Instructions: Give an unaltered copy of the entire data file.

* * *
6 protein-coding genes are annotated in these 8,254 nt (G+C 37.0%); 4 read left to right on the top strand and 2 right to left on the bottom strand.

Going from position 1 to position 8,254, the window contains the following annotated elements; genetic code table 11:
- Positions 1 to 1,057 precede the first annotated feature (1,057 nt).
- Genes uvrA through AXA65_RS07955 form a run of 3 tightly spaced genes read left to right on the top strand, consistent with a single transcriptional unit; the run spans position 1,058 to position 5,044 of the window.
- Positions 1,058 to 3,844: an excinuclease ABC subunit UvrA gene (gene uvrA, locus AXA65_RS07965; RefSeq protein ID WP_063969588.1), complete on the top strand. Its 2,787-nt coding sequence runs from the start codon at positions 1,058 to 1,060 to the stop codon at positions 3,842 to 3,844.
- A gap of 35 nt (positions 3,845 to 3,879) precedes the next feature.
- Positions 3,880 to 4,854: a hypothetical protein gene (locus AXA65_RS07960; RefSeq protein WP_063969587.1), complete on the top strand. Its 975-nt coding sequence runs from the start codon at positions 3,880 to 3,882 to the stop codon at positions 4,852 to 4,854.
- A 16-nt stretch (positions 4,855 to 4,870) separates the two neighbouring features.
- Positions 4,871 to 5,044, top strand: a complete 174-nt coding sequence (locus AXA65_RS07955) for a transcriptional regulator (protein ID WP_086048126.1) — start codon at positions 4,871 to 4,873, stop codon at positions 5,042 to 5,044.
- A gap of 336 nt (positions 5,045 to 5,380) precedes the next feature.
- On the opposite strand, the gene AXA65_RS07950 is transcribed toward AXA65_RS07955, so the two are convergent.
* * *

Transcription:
6 protein-coding genes are annotated in these 8,254 nt (G+C 37.0%); 4 read left to right on the top strand and 2 right to left on the bottom strand.

Going from position 1 to position 8,254, the window contains the following annotated elements; genetic code table 11:
- Positions 1 to 1,057 precede the first annotated feature (1,057 nt).
- Genes uvrA through AXA65_RS07955 form a run of 3 tightly spaced genes read left to right on the top strand, consistent with a single transcriptional unit; the run spans position 1,058 to position 5,044 of the window.
- Positions 1,058 to 3,844: an excinuclease ABC subunit UvrA gene (gene uvrA, locus AXA65_RS07965; RefSeq protein ID WP_063969588.1), complete on the top strand. Its 2,787-nt coding sequence runs from the start codon at positions 1,058 to 1,060 to the stop codon at positions 3,842 to 3,844.
- A gap of 35 nt (positions 3,845 to 3,879) precedes the next feature.
- Positions 3,880 to 4,854: a hypothetical protein gene (locus AXA65_RS07960; RefSeq protein WP_063969587.1), complete on the top strand. Its 975-nt coding sequence runs from the start codon at positions 3,880 to 3,882 to the stop codon at positions 4,852 to 4,854.
- A 16-nt stretch (positions 4,855 to 4,870) separates the two neighbouring features.
- Positions 4,871 to 5,044, top strand: a complete 174-nt coding sequence (locus AXA65_RS07955) for a transcriptional regulator (protein ID WP_086048126.1) — start codon at positions 4,871 to 4,873, stop codon at positions 5,042 to 5,044.
- A gap of 336 nt (positions 5,045 to 5,380) precedes the next feature.
- On the opposite strand, the gene AXA65_RS07950 is transcribed toward AXA65_RS07955, so the two are convergent.